Haynes v. EMC Mortgage Corporation et al

Filing 51

ORDER GRANTING PLAINTIFF'S MOTION TO REMAND AND DENYING MOTION TO DISMISS AS MOOT by Judge William Alsup [denying 10 Motion to Dismiss; denying 13 Motion to Dismiss; granting 27 Motion to Remand]. (whasec, COURT STAFF) (Filed on 4/12/2010)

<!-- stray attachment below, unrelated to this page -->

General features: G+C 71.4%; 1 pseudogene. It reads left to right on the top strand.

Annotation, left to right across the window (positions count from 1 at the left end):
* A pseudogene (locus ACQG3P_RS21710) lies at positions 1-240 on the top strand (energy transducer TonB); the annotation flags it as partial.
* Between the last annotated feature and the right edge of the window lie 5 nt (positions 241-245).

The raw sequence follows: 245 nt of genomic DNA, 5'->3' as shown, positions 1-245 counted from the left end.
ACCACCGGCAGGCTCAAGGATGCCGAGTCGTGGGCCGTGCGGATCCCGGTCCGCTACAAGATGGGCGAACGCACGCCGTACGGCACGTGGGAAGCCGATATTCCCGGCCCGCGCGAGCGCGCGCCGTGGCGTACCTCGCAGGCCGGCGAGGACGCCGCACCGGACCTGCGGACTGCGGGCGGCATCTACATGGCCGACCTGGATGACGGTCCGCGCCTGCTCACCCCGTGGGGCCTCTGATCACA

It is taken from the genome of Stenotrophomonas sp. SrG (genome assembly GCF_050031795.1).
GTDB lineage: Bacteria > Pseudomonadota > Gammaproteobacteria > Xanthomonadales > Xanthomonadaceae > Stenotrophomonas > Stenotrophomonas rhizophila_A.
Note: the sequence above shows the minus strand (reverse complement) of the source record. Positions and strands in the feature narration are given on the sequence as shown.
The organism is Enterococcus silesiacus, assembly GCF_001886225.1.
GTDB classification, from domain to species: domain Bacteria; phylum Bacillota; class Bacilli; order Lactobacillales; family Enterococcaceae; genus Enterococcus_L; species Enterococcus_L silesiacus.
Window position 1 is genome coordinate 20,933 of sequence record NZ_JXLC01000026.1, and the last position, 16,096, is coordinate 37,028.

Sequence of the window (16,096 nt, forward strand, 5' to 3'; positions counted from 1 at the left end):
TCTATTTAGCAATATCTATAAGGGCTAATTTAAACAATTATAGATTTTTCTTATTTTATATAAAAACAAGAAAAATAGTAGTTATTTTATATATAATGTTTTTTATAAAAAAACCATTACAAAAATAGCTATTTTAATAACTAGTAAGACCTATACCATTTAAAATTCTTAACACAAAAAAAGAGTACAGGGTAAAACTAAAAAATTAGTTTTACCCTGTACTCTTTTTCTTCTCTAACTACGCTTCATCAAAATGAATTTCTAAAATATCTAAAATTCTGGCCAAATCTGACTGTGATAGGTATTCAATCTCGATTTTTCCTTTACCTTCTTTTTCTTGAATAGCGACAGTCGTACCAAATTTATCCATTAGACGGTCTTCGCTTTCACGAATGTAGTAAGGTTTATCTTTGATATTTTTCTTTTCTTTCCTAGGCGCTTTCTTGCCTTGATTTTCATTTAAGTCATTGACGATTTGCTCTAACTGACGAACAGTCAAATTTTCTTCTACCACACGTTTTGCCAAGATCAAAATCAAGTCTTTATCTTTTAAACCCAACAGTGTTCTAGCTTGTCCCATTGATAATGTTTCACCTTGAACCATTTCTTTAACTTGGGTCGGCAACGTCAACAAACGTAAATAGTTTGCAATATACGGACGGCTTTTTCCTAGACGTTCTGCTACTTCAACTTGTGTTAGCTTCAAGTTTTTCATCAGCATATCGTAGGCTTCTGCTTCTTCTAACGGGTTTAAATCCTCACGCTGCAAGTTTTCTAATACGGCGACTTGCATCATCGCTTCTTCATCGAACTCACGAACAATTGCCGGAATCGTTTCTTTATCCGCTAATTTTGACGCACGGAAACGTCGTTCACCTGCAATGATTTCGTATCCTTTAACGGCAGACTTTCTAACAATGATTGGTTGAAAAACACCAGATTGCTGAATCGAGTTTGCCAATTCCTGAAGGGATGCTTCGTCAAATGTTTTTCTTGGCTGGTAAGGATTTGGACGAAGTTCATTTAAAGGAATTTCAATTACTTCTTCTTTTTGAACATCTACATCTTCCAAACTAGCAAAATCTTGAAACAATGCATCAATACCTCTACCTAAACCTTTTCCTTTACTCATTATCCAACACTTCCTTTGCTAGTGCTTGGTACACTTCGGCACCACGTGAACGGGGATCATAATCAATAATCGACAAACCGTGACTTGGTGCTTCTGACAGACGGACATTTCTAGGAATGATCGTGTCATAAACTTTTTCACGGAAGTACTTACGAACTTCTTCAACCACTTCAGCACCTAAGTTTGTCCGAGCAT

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1 2 3 4 5 6 7 8 9 10 NATHANIEL HAYNES, Plaintiff, v. EMC MORTGAGE CORPORATION, BEAR STEARNS, QUALITY LOAN SERVICE CORPORATION, and DOES 1 through 1000, Defendants. / INTRODUCTION This action present an interesting question of local law under California Civil Code Section 2932.5. Plaintiff seeks to represent a class of California residents. This order finds that CAFA removal is not appropriate and that remand is required under the so-called "local controversy" exception to CAFA removal. STATEMENT Plaintiff Nathaniel Haynes initiated this putative class action lawsuit against defendants EMC Mortgage Corporation, Bear Stearns, Quality Loan Service Corporation and Does 11000 for money damages and equitable relief in the Alameda County Superior Court. Defendants removed this action to federal court. Following the removal, defendants filed two motions to dismiss this action. Plaintiff seeks to remand this action back to state court. ORDER GRANTING PLAINTIFF'S MOTION TO REMAND AND DENYING MOTION TO DISMISS AS MOOT No. C 10-00372 WHA IN THE UNITED STATES DISTRICT COURT FOR THE NORTHERN DISTRICT OF CALIFORNIA United States District Court 11 For the Northern District of California 12 13 14 15 16 17 18 19 20 21 22 23 24 25 26 27 28 1 2 3 4 5 6 7 8 9 10 Plaintiff alleges a claim for unfair, unlawful, or fraudulent business act or practice pursuant to California Code of Business and Professions Section 17200 et seq., against all defendants for failing to comply with California Civil Code Section 2932.5, and against defendants EMC and Bear Stearns for collecting unlawful fees in connection with a foreclosure proceeding. Plaintiff further alleges a breach of contract claim against defendants Quality Loan and Does 11000 and a claim for violation of California Consumer Remedies Act against all defendants. Facts of the cases are as follows. In May 2006, plaintiff purchased a residence in Oakland with a mortgage loan from EquiFirst Corporation, the lender. The deed of trust listed Placer Title Company as the trustee, and Mortgage Electronic Registration Systems, Inc. ("MERS") as the beneficiary. In January 2008, plaintiff stopped making payments on his mortgage loan. In April 2008, defendant Quality Loan Service Corporation, as an agent for MERS, the beneficiary, issued plaintiff a notice of default and election to sell. In May 2008, MERS substituted defendant Quality Loan as the trustee on the deed of trust, replacing Placer Title Company. In August 2008, defendant Quality Loan recorded a notice of trustee's sale of the property. In November 2008, plaintiff's residence was sold at a trustee's sale. The new trustee's deed upon sale named defendant Quality Loan as the trustee and defendant EMC Mortgage Corporation as the foreclosing beneficiary. Plaintiff alleges that there is no public record of any transfer of property interest from EquiFirst, the original lender, to defendants EMC, Bear Stearns, or any Doe defendants, in violation of California Civil Code Section 2932.5. Plaintiff also alleges that defendants EMC and Bear Stearns directed defendant Quality Loan to initiate a trustee's sale, even though they had not complied with Section 2932.5 and failed to record the assignment of the title. Plaintiff alleges that defendant EMC had a policy of foreclosing on properties without recording the assignment of the title of the property. Plaintiff also alleges that defendant EMC collected unlawful fees from him prior to and during the foreclosure process. Plaintiff seeks to represent the following three classes: (1) all persons who owned residential real property in California, four years prior to the filing of this complaint to the 2 United States District Court 11 For the Northern District of California 12 13 14 15 16 17 18 19 20 21 22 23 24 25 26 27 28 1 2 3 4 5 6 7 8 9 10 present, whose residences were subject to foreclosure by defendant EMC; (2) all persons who owned residential real property in California, four years prior to the filing of the complaint to the present, who were charged unlawful fees by defendant EMC before and during the foreclosure process; and (3) all persons who owned real property in California four years prior to the filing of this action to the present who had a trustee initiate foreclosure proceedings at the direction of defendant EMC before determining whether defendant EMC had recorded a notice of assignment. ANALYSIS Defendants removed this action to federal court pursuant to the Class Action Fairness Act of 2005 ("CAFA"), 28 U.S.C. 1332(d)(2), and 28 U.S. C. 1441 et seq. Defendants' ground for removal is that federal courts have original jurisdiction over any class action lawsuit in which (1) any member of the class of plaintiffs is a citizen of a state different from any defendant, and (2) the matter in controversy exceeds the sum of value of five million dollars, exclusive of interest and costs. 28 U.S.C. 1332(d)(2). Plaintiff seeks to remand to state court on the following grounds: (1) defendants have not met their burden of showing that the amount in controversy exceeds five million dollars; and (2) the local controversy exception to CAFA applies to this action. Plaintiff is a citizen of California. Defendant EMC is a corporation incorporated in Delaware with its principal place of business in Texas. Defendant Bear Stearns was incorporated in Delaware, and its principal place of business is New York. Defendant Quality Loan is a citizen of California. Thus, defendants must prove that the matter in controversy exceeds five million dollars to successfully remove this action to federal court, and plaintiff must prove that the local controversy exception to CAFA applies in this action to remand. 1. AMOUNT IN CONTROVERSY. United States District Court 11 For the Northern District of California 12 13 14 15 16 17 18 19 20 21 22 23 24 25 26 27 28 When the complaint does not allege the amount of damages sought, the removing defendant must allege and prove that the amount in controversy exceeds five million dollars. Gaus v. Miles, 980 F.2d 564, 567 (9th Cir. 1992) (the burden of establishing federal jurisdiction for purposes of removal is on the party seeking removal). The burden is on the removing 3 1 2 3 4 5 6 7 8 9 10 defendant to prove the amount in controversy by a preponderance of the evidence. See Abrego Abrego v. The Dow Chemical Co., et al., 443 F.3d 676, 683 (9th Cir. 2006). Plaintiff argues that defendants fail to offer any facts to support their assertions that the amount in controversy exceeds five million dollars. Plaintiff points out that he did not explicitly include a specific amount of damages in the complaint. But defendants need not provide evidence relevant to the amount in controversy because plaintiff did, in fact, allege an amount in controversy exceeding five million dollars, albeit indirectly. Plaintiff alleges that: [d]efendant EMC . . . exercised the power of sale for residential homes owned by many thousands of California residents without having duly acknowledged and recorded the assignment of the beneficial interest. . . pursuant to California Civil Code 2932.5. * * * United States District Court 11 For the Northern District of California 12 13 14 15 16 17 18 19 20 21 22 23 24 25 26 27 28 [d]efendant EMC assessed and collected fees from thousands of California residents that were either not permitted under their mortgage contracts or by law. * * * [p]laintiff and the Class members are entitled to injunctive relief and equitable relief in the form of restitution of their homestead rights, all money they had paid towards such property, or alternatively, full restitution of all monies wrongfully acquired by Defendant by means of any such unlawful and unfair business practices. (Compl. 32, 38, 54). Plaintiff seeks to represent thousands of California citizens in this purported action and requests homestead rights. California Civil Code of Procedure Section 704.730 provides that the homestead exemption in California ranges from $75,000 to $175,000. Thousands of putative class members seeking homestead rights in California puts the amount in controversy well north of five million dollars. Thus, defendants have met their burden to show that the amount in controversy exceeds five million dollars. 2. LOCAL CONTROVERSY EXCEPTION. Plaintiff contends that even if the amount in controversy exceeds five million dollars, federal jurisdiction does not attach because the local controversy exception to CAFA applies to 4 1 2 3 4 5 6 7 8 9 10 the instant action. See 28 U.S.C. 1332(d)(4)(A). Under the local controversy exception, a district court shall decline to exercise jurisdiction: (A)(i) over a class action in which-- (i) greater than two-thirds of the members of all proposed plaintiff classes in the aggregate are citizens of the State in which the action was originally filed; (II) at least 1 defendant is a defendant-- (aa) from whom significant relief is sought by members of the plaintiff class; (bb) whose alleged conduct forms a significant basis for the claims asserted by the proposed plaintiff class; and (cc) who is a citizen of the State in which the action was originally filed; and (III) principal injuries resulting from the alleged conduct or any related conduct of each defendant were incurred in the State in which the action was originally filed; and (ii) during the 3-year period preceding the filing of that class action, no other class action has been filed asserting the same or similar factual allegations against any of the defendants on behalf of the same or other persons. 28 U.S.C. 1332(d)(4)(A). Plaintiff has the burden of proving that the local controversy exception applies, and this order finds that plaintiff has successfully carried his burden of proving each element, therefore, remand is appropriate. A. California Citizens. United States District Court 11 For the Northern District of California 12 13 14 15 16 17 18 19 20 21 22 23 24 25 26 27 28 By definition of proposed classes, it is clear that greater than two-thirds of the member of all proposed plaintiff classes are California citizens. Plaintiff has carried his burden of proof on this element. B. Significant Defendant. Turning to the second element, plaintiff asserts that defendant Quality Loan is a citizen of California because it is incorporated in and retains a principal place of business in California (Winchester Decl. Exh. 1). Plaintiff further asserts that he seeks significant relief from defendant Quality Loan and that Quality Loan's conduct was significant in causing injury because Quality 5 1 2 3 4 5 6 7 8 9 10 Loan is only one of only three named defendants and plaintiff has alleged four claims against the entity. Defendant concedes that defendant Quality Loan is a California citizen. Defendants argue, however, that plaintiff fails to meet his burden of proof that defendant Quality Loan is a defendant from whom significant relief is sought and whose conduct formed a significant basis for the claims. Defendants argue that plaintiff seeks relief predominantly from defendant EMC, and it is defendant EMC whose conduct is the central issue in this case; thus, defendant Quality Loan is a peripheral defendant whose conduct was not significant nor from whom plaintiff seeks significant relief. The statute does not expressly define what constitutes significant relief. Although the Ninth Circuit has not yet discussed the meaning of "significant relief" and "significant basis" as used in CAFA, the Third and Eleventh Circuits have held that these provisions require a comparison between the local defendant's significance and the significance of all the defendants. Kaufman v. Allstate N.J. Ins. Co., 561 F.3d 144, 156 (3d Cir. 2009) ("[I]f the local defendant's alleged conduct is a significant part of the alleged conduct of all the Defendants, then the significant basis provision is satisfied."); Evans v. Walter Indus., Inc., 449 F.3d 1159 (11th Cir. 2006) (analyzing comparative significance of relief sought against local defendant relative to relief sought from co-defendants). Thus, rather than look to whether the relief or conduct of the local defendant is significant in an absolute sense, a court must undertake "a substantive analysis comparing the local defendant's alleged conduct to the alleged conduct of all the Defendants." Kaufman, 561 F.3d at 156. Defendant Quality Loan is one of three named defendants, and has four claims alleged against the entity: (1) two claims for unfair, unlawful, or fraudulent business act or practice pursuant to California Code of Business and Professions Section 17200 et seq., for failing to comply with California Civil Code Section 2932.5; (2) a breach of contract claim; and (3) a claim for violation of California Consumer Remedies Act. Claims against defendant Quality Loan cannot be said to be peripheral to this action. The central claim against defendant Quality Loan is that it allegedly improperly foreclosed upon plaintiff's residence, following directions from defendant EMC. Defendant Quality Loan's conduct is so deeply intertwined with that of 6 United States District Court 11 For the Northern District of California 12 13 14 15 16 17 18 19 20 21 22 23 24 25 26 27 28 1 2 3 4 5 6 7 8 9 10 defendant EMC that it cannot be disregarded as a significant defendant. See Kaufman, 561 F.3d at 157. Defendants rely on Kearns v. Ford Motor Co., 2005 WL 3967998 (C.D.Cal. 2005), to support their position. However, Kearns is factually distinguishable from this instant action. The plaintiff in Kearns brought a putative class action lawsuit against Ford, a California Ford dealership, and doe defendants for misrepresenting Ford certified pre-owned vehicles. Ibid. The court in Kearns found that the local Ford dealership was not a defendant from whom significant relief was sought because the local dealership only sold cars to a fraction of the class. Id. at *10. In Kearns, it was clearly established that the local Ford dealership was involved in only a small percentage of car sales to class members. Here, defendant Quality Loan may have served as the trustee to all or a majority of the mortgage loans where defendant EMC was named as the foreclosing beneficiary. Defendants further contend that proposed class definition does not even mention defendant Quality Loan, but focuses on the conduct by defendant EMC -- thus, defendant Quality Loan's conduct did not form a significant basis for the alleged claims. Defendants' argument fails on this point as it is clear that defendant Quality Loan's conduct is intertwined with the conduct by defendant EMC; thus, even though defendant Quality Loan is not explicitly named in the proposed class definition, it is clear that defendant Quality Loan is significantly implicated. Accordingly, plaintiff has met his burden in proving that defendant Quality Loan is a significant local defendant. C. Place of Injury. United States District Court 11 For the Northern District of California 12 13 14 15 16 17 18 19 20 21 22 23 24 25 26 27 28 The alleged wrongful foreclosures in the complaint all occurred in California. Thus, plaintiff has carried his burden of proof as to this element. D. No Other Similar Class Action. Plaintiff has carried his burden on proving the fourth element -- that no other class action has been filed asserting the same or similar factual allegations against any of the defendants during the three-year period preceding the filing of this instant action. Plaintiff's counsel states that he has identified no other similar class action filed in the past three-year 7 1 2 3 4 5 6 7 8 9 10 period asserting the same or similar factual allegations against any of the defendants. In opposition, defendants assert that there is at least one similar purported class action, which was originally filed in the District of Nevada in 2009 and transferred to the District of Arizona pursuant to the transfer order of the United States Judicial Panel on Multidistrict Litigation to In RE: Mortgage Electronic Registration Systems (MERS) Litigation. Defendants cite Dalton, et al., v. Citimortgage, Inc., et al., Case No. 09-00534, which challenges the validity of nonjudicial foreclosure against defendants EMC and Quality Loan. Dalton specifically challenges the formation and the operation of MERS system, an electronic mortgage registration system that tracks beneficial ownership interests in mortgage loans. Plaintiff argues that this instant action does not challenge the conduct of MERS; rather the factual allegations at issue is that defendants failed to comply with a specific California statute, unique to California, regarding recording of assignment of beneficial interest in mortgages. While some of the larger policy issues raised in Dalton are also raised here, the factual allegations are not sufficiently similar enough to determine that these cases assert the same or similar factual allegations. Plaintiff has met his burden on this element. Accordingly, the local controversy exception to CAFA does apply to this action. This is a classic issue of California state law that California state courts would be the best suited to decide. That is not a reason in and of itself to find remand appropriate, but if there was ever a local controversy, then this would be it. CONCLUSION For the foregoing reasons, plaintiff's motion to remand this action is GRANTED. The motion to dismiss is deemed as moot without prejudice to renewal by way of demurrer on remand. IT IS SO ORDERED. Dated: April 12, 2010 United States District Court 11 For the Northern District of California 12 13 14 15 16 17 18 19 20 21 22 23 24 25 26 27 28 WILLIAM ALSUP UNITED STATES DISTRICT JUDGE 8